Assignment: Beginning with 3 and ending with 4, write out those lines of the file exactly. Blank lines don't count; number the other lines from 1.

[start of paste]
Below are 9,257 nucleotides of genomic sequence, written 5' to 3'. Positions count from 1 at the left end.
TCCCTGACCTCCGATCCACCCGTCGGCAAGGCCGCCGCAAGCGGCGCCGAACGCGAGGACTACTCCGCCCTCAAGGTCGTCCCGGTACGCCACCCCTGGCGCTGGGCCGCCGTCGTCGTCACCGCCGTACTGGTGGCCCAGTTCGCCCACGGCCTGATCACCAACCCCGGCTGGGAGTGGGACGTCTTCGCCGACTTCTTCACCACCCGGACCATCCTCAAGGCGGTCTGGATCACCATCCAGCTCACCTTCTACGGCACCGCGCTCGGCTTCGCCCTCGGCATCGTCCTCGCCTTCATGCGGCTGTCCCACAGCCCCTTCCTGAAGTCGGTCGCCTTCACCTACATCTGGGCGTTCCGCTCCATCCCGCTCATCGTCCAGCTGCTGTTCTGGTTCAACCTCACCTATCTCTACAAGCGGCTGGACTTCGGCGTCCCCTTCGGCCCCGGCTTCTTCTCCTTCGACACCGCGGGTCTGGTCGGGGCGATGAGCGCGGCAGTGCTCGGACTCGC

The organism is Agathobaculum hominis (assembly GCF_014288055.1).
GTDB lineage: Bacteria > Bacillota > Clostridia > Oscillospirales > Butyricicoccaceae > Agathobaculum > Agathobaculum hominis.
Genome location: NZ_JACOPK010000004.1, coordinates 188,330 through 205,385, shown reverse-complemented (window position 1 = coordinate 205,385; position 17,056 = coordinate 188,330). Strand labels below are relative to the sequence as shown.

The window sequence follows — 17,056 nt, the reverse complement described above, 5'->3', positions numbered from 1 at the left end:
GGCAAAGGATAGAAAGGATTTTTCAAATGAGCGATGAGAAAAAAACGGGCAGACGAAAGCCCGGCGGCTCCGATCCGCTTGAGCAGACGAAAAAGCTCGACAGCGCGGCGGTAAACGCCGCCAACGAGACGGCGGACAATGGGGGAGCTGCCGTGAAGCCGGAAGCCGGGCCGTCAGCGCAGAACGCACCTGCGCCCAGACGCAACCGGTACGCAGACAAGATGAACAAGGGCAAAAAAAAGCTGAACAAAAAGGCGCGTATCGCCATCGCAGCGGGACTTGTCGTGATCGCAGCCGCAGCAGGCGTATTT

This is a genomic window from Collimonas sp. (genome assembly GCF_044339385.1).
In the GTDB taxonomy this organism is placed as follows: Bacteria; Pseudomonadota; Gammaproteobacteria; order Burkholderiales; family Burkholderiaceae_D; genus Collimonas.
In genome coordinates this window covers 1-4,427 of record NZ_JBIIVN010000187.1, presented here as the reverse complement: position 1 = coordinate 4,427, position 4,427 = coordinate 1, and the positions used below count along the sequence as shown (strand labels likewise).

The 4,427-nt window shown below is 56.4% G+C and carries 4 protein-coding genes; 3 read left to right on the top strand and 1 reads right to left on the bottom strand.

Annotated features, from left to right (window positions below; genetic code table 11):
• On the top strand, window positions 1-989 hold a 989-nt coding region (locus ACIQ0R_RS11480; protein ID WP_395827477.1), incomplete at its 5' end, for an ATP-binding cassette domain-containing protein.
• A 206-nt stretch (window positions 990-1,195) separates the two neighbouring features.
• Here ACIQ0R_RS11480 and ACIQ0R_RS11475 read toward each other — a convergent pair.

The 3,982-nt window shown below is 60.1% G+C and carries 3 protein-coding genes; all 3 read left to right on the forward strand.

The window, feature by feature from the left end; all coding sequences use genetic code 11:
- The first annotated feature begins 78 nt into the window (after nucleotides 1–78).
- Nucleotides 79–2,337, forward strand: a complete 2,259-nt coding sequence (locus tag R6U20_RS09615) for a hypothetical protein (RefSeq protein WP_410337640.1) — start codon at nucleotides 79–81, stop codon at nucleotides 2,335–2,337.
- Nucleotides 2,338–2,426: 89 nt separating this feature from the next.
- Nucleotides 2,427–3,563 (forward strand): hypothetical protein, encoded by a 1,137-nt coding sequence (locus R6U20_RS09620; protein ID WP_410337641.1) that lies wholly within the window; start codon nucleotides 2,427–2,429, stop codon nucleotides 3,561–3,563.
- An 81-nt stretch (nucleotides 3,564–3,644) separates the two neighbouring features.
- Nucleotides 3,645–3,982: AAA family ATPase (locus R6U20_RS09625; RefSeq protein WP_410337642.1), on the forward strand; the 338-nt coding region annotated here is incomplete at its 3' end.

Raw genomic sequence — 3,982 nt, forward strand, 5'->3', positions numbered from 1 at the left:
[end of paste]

The organism is Agathobaculum hominis (assembly GCF_014288055.1).
GTDB lineage: Bacteria > Bacillota > Clostridia > Oscillospirales > Butyricicoccaceae > Agathobaculum > Agathobaculum hominis.